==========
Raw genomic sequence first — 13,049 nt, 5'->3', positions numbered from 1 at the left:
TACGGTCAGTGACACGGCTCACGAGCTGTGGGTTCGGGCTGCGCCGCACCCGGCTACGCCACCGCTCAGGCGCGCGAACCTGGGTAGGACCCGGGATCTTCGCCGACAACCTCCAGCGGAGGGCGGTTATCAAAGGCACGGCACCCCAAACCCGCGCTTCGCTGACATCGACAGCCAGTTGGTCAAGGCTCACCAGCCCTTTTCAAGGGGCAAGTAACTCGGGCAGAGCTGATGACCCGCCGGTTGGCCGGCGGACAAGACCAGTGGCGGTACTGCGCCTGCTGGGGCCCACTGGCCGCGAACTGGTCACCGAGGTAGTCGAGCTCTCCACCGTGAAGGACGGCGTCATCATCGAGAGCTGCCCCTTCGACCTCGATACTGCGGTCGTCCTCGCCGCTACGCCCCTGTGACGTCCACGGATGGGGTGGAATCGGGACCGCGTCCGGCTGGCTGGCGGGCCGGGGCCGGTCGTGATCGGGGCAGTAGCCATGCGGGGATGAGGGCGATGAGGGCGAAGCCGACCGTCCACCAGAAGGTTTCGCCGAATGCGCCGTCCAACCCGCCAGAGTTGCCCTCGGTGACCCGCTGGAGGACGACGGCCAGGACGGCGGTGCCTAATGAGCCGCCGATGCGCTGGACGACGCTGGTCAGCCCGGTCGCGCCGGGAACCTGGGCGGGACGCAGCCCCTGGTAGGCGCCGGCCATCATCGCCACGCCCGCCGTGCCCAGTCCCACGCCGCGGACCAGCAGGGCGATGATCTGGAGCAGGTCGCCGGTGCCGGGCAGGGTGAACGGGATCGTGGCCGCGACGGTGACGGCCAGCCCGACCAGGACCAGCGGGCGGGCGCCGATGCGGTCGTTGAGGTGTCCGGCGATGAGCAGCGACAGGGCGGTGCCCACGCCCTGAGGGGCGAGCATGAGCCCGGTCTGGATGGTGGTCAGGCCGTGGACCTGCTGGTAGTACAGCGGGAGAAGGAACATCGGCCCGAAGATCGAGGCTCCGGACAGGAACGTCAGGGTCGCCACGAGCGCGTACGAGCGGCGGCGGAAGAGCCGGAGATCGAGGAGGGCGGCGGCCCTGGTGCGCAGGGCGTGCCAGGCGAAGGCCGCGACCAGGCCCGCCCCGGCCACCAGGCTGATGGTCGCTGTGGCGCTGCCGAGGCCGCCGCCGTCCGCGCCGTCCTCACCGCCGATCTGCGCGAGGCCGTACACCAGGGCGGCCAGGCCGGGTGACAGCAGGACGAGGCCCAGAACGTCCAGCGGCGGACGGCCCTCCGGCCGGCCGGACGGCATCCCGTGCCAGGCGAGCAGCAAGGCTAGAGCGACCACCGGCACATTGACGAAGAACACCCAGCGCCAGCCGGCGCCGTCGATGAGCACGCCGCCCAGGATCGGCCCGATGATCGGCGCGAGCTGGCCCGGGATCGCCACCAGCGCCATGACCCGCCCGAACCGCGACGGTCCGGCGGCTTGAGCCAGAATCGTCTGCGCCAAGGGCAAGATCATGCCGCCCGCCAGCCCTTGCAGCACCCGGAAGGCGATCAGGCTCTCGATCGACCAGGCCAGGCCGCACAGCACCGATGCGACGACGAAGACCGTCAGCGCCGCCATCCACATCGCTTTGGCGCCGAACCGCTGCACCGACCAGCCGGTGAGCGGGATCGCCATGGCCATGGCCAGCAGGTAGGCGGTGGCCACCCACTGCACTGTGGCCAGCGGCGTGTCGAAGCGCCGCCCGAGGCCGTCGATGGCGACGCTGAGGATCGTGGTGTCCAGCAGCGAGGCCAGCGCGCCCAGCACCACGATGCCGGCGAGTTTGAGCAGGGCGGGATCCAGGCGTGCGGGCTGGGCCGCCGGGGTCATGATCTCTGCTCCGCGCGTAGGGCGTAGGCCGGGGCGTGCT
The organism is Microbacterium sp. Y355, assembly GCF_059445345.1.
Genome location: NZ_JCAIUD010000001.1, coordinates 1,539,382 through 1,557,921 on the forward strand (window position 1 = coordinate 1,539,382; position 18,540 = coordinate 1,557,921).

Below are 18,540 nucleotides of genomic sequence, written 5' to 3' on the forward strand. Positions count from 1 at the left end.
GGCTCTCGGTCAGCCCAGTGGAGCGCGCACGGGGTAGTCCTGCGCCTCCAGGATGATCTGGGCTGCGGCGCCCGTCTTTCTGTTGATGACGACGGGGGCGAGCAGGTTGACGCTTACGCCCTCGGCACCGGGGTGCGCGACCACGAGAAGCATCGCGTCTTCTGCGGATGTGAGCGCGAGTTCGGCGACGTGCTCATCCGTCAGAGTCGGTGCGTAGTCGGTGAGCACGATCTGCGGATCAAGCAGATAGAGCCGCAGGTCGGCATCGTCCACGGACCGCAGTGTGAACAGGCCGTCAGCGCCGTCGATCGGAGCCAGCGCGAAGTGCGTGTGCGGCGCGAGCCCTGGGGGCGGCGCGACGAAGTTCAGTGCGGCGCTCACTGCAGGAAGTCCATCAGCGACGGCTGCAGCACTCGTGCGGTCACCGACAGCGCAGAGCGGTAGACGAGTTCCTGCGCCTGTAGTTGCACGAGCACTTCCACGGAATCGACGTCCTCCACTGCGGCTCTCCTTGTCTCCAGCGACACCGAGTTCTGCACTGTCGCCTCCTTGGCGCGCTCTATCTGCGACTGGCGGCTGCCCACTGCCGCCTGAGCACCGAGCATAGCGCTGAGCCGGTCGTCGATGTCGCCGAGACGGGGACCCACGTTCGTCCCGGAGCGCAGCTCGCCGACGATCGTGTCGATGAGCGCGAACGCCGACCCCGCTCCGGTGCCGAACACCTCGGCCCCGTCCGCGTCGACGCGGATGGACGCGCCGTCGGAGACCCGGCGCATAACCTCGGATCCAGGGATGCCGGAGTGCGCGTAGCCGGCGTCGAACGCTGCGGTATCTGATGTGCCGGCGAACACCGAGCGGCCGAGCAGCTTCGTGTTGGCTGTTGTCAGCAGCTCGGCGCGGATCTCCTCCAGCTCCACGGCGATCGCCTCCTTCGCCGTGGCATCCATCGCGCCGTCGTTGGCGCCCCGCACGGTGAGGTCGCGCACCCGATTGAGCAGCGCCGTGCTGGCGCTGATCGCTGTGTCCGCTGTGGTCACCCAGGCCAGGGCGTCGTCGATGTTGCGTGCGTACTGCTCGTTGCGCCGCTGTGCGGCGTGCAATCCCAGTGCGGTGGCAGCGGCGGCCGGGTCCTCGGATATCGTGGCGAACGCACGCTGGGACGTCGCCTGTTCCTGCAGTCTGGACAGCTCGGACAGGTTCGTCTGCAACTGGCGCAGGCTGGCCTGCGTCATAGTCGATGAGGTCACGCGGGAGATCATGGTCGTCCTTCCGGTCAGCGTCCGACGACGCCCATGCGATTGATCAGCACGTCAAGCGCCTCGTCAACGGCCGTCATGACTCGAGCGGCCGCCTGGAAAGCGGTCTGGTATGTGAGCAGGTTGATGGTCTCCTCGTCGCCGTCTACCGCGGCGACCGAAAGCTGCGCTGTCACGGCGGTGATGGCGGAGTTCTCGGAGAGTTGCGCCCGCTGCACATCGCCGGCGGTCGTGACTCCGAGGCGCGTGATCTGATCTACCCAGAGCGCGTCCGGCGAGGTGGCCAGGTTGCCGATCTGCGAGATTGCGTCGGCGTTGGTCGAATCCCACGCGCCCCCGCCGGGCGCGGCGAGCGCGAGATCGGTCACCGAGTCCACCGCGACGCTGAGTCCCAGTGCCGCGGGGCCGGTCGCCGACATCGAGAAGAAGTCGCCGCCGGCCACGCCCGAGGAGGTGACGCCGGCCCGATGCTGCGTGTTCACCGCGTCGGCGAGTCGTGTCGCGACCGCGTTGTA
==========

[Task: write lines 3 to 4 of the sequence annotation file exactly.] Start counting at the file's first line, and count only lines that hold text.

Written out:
The organism is Microbacterium sp. Y355, assembly GCF_059445345.1.
Genome location: NZ_JCAIUD010000001.1, coordinates 1,539,382 through 1,557,921 on the forward strand (window position 1 = coordinate 1,539,382; position 18,540 = coordinate 1,557,921).